Stop the Beach Renourishment, Kelo, and the Future of Judicial Takings
The Supreme Court today handed down its decision in Stop the Beach Renourishment, Inc. v. Florida Department of Environmental Protection, addressing the possibility that a judicial ruling might violate the terms of the Takings Caluse. Justice Scalia wrote for four justices, concluding that there is such a thing as a judicial taking, that such a taking arises when a plaintiff can show that she was deprived of a property right that she previously possessed, and that the plaintiffs in the Florida case failed to satisfy this burden. Justices Kennedy and Breyer each wrote separate partial concurrences, joined by Justices Sotomayor and Ginsburg, respectively, in which they expressed significant reservations about recognizing a new cause of action for a judicial taking as a general matter. Justice Kennedy suggested that problems arising where judges took previously existing property rights away from litigants were perhaps better addressed under the Due Process Clause, and Justice Breyer said there was no need to decide now what the rule should be for figuing out what should constitute a judicial taking. Justice Stevens recused, but the remaining eight justices agreed that the facts of the Florida dispute did not amount to a judicial taking. Ben Barros has already posted valuable analysis of the case here, and Tony Mauro has additional thoughts about the recusal here.
I want to address one crucial legal question raised by Jerry Anderson: Namely, what happens if a common law court changes its state's property laws somewhat? To take Jerry's example, what if a state moves from holding that only bad faith trespassers could adversely possess property to holding that the trespassers' state of mind was irrelevant? (Many states made this shift during the 20th century.) A landowner who loses his property under the new rule to a good-faith adverse possessor then sues, alleging a judicial taking. Can he prevail? More broadly, can a judicial decision holding that property presumptively owned by private party A is actually owned by private party B ever be a judicial taking? As Jerry points out, there is language on page 10 of the slip opinion suggesting that such a decision might be a judicial taking. ("If a legislature or a court declares that what was once an established right of private property no longer exists, it has taken that property.").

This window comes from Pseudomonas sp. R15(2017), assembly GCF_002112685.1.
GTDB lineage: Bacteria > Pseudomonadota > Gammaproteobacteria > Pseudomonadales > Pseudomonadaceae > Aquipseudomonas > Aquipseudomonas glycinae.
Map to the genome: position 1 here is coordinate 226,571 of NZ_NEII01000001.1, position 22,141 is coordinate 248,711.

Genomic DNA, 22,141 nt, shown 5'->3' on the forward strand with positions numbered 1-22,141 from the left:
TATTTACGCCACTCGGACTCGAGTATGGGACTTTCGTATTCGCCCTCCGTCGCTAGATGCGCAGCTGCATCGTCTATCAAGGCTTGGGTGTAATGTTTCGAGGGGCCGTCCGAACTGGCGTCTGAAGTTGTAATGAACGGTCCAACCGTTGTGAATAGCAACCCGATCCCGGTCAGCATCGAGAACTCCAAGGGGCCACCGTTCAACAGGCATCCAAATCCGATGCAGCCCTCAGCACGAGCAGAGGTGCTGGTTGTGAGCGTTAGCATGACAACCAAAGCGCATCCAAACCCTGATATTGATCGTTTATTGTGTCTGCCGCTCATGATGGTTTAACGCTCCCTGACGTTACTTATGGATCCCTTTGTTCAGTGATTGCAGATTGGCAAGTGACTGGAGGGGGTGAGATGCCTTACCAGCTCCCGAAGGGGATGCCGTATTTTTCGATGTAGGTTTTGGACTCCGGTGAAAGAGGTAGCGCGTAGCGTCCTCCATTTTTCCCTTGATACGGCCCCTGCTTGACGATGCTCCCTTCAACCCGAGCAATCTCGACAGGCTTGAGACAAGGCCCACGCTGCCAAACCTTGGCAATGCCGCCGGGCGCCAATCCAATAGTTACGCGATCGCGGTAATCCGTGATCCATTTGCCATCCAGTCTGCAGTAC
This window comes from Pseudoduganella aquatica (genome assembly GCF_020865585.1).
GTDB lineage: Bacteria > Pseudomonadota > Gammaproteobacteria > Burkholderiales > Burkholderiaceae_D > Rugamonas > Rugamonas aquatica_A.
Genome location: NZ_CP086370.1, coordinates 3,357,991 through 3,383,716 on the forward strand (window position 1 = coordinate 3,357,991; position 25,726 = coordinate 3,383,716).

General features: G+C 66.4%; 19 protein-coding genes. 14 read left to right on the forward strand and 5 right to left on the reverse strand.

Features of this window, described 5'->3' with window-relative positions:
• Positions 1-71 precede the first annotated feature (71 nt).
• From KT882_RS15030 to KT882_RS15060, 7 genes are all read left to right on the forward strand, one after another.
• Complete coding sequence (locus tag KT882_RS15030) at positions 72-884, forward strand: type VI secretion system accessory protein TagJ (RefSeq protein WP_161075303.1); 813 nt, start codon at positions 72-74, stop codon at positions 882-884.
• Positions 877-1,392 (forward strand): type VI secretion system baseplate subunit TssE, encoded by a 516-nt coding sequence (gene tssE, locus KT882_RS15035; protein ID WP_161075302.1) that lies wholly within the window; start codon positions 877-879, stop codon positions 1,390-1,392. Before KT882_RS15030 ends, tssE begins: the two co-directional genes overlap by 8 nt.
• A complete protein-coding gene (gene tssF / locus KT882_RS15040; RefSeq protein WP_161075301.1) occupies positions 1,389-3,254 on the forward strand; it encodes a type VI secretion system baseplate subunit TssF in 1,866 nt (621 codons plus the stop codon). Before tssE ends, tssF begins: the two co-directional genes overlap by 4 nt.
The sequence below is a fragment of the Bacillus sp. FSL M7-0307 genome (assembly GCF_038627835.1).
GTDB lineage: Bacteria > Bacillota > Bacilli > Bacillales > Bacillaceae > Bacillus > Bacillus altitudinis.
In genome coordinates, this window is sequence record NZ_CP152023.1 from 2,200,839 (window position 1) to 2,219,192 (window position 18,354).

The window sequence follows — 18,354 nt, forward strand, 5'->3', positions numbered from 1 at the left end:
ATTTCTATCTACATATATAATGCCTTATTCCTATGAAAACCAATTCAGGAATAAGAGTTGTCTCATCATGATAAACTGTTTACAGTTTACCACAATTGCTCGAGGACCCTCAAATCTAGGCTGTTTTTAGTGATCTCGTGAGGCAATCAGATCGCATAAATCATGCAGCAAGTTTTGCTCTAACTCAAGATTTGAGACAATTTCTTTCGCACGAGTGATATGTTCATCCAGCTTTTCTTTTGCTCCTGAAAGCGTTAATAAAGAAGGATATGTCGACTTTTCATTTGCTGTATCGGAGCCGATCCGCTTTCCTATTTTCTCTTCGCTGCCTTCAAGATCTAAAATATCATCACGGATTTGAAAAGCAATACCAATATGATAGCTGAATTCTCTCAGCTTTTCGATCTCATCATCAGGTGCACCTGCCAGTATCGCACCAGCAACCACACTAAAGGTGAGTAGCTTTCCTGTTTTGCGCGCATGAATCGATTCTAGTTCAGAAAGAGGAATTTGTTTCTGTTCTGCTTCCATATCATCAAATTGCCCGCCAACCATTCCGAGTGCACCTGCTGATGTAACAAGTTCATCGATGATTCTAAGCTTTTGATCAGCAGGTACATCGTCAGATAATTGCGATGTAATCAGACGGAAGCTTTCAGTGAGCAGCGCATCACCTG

I believe the answer to the question of whether an adjustment of property rights as between two private parties can be a judicial taking has to be no. My argument proceeds in two steps. First, Justice Scalia's opinion in Stop the Beach is quite clear (see pages 18-19 of the slip opinion) that the remedy for a judicial taking is not "just compensation" but rather an invalidation of the judicial decision depriving an owner of property.
The second step has to do with another important Supreme Court takings opinion, Kelo v. City of New London. In the Justice O'Connor dissent in Kelo, which Justice Scalia signed, the dissenters argued that absent blight the Takings Clause does not permit the government to transfer private property from private party A to private party B. Rather, the Takings Clause permits the use of eminent domain in which the government winds up as the owner of the property or the public has substantial access rights to the property. Thus, under the dissenting view in Kelo, the governments' takings power does not permit purely private transfers from A to B. If the government has the power to change its adverse possession law in a manner that disadvantages A, such power must come from elsewhere.